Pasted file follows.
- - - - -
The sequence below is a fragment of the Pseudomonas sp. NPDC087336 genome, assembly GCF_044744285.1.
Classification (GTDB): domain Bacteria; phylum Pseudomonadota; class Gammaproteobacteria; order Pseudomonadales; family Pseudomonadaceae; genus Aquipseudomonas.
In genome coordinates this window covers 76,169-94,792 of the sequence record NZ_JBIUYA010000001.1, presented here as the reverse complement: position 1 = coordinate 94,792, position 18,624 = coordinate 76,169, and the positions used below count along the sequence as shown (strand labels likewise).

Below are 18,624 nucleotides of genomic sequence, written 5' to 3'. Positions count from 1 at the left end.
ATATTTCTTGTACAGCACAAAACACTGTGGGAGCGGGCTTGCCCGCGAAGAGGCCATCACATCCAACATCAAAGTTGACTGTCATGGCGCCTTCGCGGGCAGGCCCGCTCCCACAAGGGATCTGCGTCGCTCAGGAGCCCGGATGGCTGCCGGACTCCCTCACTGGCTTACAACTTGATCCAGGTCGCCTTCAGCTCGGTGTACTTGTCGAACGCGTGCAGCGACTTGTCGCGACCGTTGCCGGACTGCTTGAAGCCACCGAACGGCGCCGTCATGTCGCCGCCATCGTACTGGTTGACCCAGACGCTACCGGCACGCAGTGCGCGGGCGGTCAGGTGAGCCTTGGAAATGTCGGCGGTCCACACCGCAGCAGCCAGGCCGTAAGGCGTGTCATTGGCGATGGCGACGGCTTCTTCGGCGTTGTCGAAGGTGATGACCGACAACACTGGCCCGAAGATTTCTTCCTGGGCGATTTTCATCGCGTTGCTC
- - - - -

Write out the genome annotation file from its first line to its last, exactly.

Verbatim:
The sequence below is a fragment of the Pseudomonas sp. NPDC087336 genome, assembly GCF_044744285.1.
Classification (GTDB): domain Bacteria; phylum Pseudomonadota; class Gammaproteobacteria; order Pseudomonadales; family Pseudomonadaceae; genus Aquipseudomonas.
In genome coordinates this window covers 76,169-94,792 of the sequence record NZ_JBIUYA010000001.1, presented here as the reverse complement: position 1 = coordinate 94,792, position 18,624 = coordinate 76,169, and the positions used below count along the sequence as shown (strand labels likewise).

Below are 18,624 nucleotides of genomic sequence, written 5' to 3'. Positions count from 1 at the left end.
ATATTTCTTGTACAGCACAAAACACTGTGGGAGCGGGCTTGCCCGCGAAGAGGCCATCACATCCAACATCAAAGTTGACTGTCATGGCGCCTTCGCGGGCAGGCCCGCTCCCACAAGGGATCTGCGTCGCTCAGGAGCCCGGATGGCTGCCGGACTCCCTCACTGGCTTACAACTTGATCCAGGTCGCCTTCAGCTCGGTGTACTTGTCGAACGCGTGCAGCGACTTGTCGCGACCGTTGCCGGACTGCTTGAAGCCACCGAACGGCGCCGTCATGTCGCCGCCATCGTACTGGTTGACCCAGACGCTACCGGCACGCAGTGCGCGGGCGGTCAGGTGAGCCTTGGAAATGTCGGCGGTCCACACCGCAGCAGCCAGGCCGTAAGGCGTGTCATTGGCGATGGCGACGGCTTCTTCGGCGTTGTCGAAGGTGATGACCGACAACACTGGCCCGAAGATTTCTTCCTGGGCGATTTTCATCGCGTTGCTC